Archive | City Matters

Nobody Died in Today’s Paper

It’s the last day of summer, unofficially at least, and only now have I tackled enough of the shadows looming over me to relax. That’s life, I suppose, and as much as I don’t mind work—as much as I love work, even—I’m aware a change of pace would do me well. My patience is worn to the bone; I can scarcely suffer anyone, let alone fools; and I’ve become a Grim Jim, a Prince Charmless, a true Pill-ar of the community. Still, it’s nothing a break wouldn’t cure, and when I pay off all my debts and refill my bank account, I plan to take one—a good one, a long one, a very, very quiet and briny one.

In the meantime I travel within my finely feathered city, orchestrating the sort of adventures that have been the mainstay of my existence here since I was but a lass. Yesterday I wandered through the flea market on 76th and Columbus, a neighborhood that typically gives me nose bleeds. There, among the throng of normcore nudniks and old ladies in purple hats, I excavated an art deco pocket watch, a spangled parrot brooch, and a tiny painting of sea and sky whose beauty was obfuscated by a homely brown frame. This morning I painted it white and cream while watching an old screwball comedy. (And after you shot your husband, how did you feel? I felt hungry!) Grace supervised, her tail twitching in my face. The neighborhood pigeon with a neon stripe yapped outside the window. And the wind blew in, setting aflutter the curtains I hung myself.

Small pleasures, all of them, but no less real for their scale and certainly no less mine. And thus this season comes to a bittersweet end. Here’s to a brilliant Fall for us all.

A Wolf in Lady Critic’s Clothing

Although I am just blind enough to prevent me from legally operating a moving vehicle without corrective lenses, I almost never wear glasses. The reason is simple. I find it relaxing to glide through NYC unfettered by too much visual stimuli. (The better to see you with a third eye, my pretties.) So if you think I’m looking at you funny, chances are good I can’t see you at all. Only once in a blue moon do I actually think you’re shit on my shoe.

The Me Decade

I was having one of those glorious Brooklyn Saturday mornings. I was all gussied up in my Brooklyn Saturday morning finest: a floor-length geometric Meg skirt; an enormous blue-beaded Senegalese necklace; sloppy silver Birkenstock knockoffs (Birkenstockoffs); dirty hair piled high with blue extensions and an orange zinnia; and a bright purple bra visible through my cropped tee. It was a punk-rock homage to the ’70s moms I’d wished were my own–the kind of outfit I really can’t wear to film screenings or Talking Pictures tapings or Ruby Intuition sessions. The kind of outfit in which I feel most myself.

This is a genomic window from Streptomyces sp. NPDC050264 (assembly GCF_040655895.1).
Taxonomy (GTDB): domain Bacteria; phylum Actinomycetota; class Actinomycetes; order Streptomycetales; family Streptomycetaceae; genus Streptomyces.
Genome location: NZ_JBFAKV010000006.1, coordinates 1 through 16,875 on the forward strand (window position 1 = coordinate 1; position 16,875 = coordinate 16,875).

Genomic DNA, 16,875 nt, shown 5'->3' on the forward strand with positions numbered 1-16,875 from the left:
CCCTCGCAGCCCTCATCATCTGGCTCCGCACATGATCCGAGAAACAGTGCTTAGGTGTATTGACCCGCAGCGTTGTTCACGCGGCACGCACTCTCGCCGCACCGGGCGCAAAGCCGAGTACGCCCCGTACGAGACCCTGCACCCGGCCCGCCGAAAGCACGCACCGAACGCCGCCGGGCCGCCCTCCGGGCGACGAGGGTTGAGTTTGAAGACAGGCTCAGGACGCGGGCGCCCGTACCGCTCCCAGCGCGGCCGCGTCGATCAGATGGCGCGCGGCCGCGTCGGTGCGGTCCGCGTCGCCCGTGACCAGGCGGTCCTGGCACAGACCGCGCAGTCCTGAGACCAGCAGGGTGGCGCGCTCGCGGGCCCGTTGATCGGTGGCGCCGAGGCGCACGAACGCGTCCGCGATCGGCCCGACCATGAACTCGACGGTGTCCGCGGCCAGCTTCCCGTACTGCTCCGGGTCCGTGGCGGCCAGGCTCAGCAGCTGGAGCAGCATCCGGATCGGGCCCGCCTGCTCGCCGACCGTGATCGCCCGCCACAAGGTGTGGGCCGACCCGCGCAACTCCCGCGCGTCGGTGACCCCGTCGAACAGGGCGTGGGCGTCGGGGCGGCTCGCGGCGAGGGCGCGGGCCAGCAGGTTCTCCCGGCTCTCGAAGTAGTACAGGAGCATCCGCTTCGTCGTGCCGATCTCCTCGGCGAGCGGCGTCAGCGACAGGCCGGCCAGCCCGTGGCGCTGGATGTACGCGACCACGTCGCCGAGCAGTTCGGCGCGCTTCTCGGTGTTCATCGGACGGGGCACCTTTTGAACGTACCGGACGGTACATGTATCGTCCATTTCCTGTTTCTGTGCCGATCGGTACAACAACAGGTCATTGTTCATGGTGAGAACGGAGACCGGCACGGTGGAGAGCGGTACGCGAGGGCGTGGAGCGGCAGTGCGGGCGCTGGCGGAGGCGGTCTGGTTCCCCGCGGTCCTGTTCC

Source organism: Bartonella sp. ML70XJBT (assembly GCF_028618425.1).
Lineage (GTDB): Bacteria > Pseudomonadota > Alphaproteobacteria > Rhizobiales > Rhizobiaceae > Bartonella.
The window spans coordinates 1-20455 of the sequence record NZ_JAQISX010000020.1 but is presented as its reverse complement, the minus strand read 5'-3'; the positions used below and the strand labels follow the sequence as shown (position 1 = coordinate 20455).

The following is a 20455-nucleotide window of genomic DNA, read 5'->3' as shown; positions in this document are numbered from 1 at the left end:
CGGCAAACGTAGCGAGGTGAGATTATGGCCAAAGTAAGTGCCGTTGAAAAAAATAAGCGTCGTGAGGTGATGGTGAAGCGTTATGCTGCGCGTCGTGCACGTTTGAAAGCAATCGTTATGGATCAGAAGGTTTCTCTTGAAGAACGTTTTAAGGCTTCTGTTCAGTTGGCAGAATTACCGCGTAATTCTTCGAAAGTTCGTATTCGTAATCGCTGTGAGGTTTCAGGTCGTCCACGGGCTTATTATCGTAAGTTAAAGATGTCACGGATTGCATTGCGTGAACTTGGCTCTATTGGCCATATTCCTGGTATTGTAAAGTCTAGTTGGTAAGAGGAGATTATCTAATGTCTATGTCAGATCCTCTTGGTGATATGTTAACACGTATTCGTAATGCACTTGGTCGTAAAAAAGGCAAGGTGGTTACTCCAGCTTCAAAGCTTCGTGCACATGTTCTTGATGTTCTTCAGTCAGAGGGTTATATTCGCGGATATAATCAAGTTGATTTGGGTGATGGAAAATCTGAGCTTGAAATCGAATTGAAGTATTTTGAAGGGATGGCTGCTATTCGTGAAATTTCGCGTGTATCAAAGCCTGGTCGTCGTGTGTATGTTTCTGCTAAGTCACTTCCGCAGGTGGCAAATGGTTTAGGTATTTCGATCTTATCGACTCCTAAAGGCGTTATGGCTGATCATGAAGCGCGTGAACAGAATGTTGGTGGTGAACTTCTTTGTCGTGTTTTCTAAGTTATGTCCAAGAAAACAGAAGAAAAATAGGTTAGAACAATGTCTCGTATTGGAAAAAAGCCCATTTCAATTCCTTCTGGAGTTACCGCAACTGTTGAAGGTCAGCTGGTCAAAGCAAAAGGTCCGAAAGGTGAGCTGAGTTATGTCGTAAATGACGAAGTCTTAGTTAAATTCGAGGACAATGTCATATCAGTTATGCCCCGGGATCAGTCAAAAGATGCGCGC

So was I ever feeling grand as I buzzed through my Brooklyn Saturday morning routine. It had been a week of good, hard work in this Summer of Reckoning, and I was relishing a rare day off. I drank Americanos with my Muppet Critics; fetched produce and flowers at the Greenmarket; fed the birds and myself over at Red Hook Fairway; read my book about ’60s directors by the water. I drove the long way home, following the river with my left arm dangling out the window, Biggie and early Mariah pouring into the air. At a red light, I said—Admit it. You love your friends to bits but you are your best friend. You trust yourself. You always want to do the same things as you, you find the same things funny, you have the same values, you like the same music, and you want to be quiet at the same times. You may be impatient and messy and even occasionally imperious but you dig you. It was an odd but not unpleasant revelation. Knee-deep in my early-middle age, I finally appreciated my own company enough that I’d avoid others before I’d ever avoid myself.

To cement the moment, I smiled cheekily in the rearview mirror–hey, good-lookin’!–only to notice I was wearing a crazy-lady, half-lipsticked grin. The universe’s sense of humor being what it is, the world’s most beautiful man picked that moment to bike by, and as he gave me the world’s most beautiful eye-fucking, the light changed. Flustered, I stalled my car, and everyone behind me began honking. I had to laugh. I knew that, as my best friend, it was now my duty to make fun of myself–pride do goeth before a fall! I didn’t mind. I knew I still liked me.

"All, everything I understand, I understand only because I love."
― Leo Tolstoy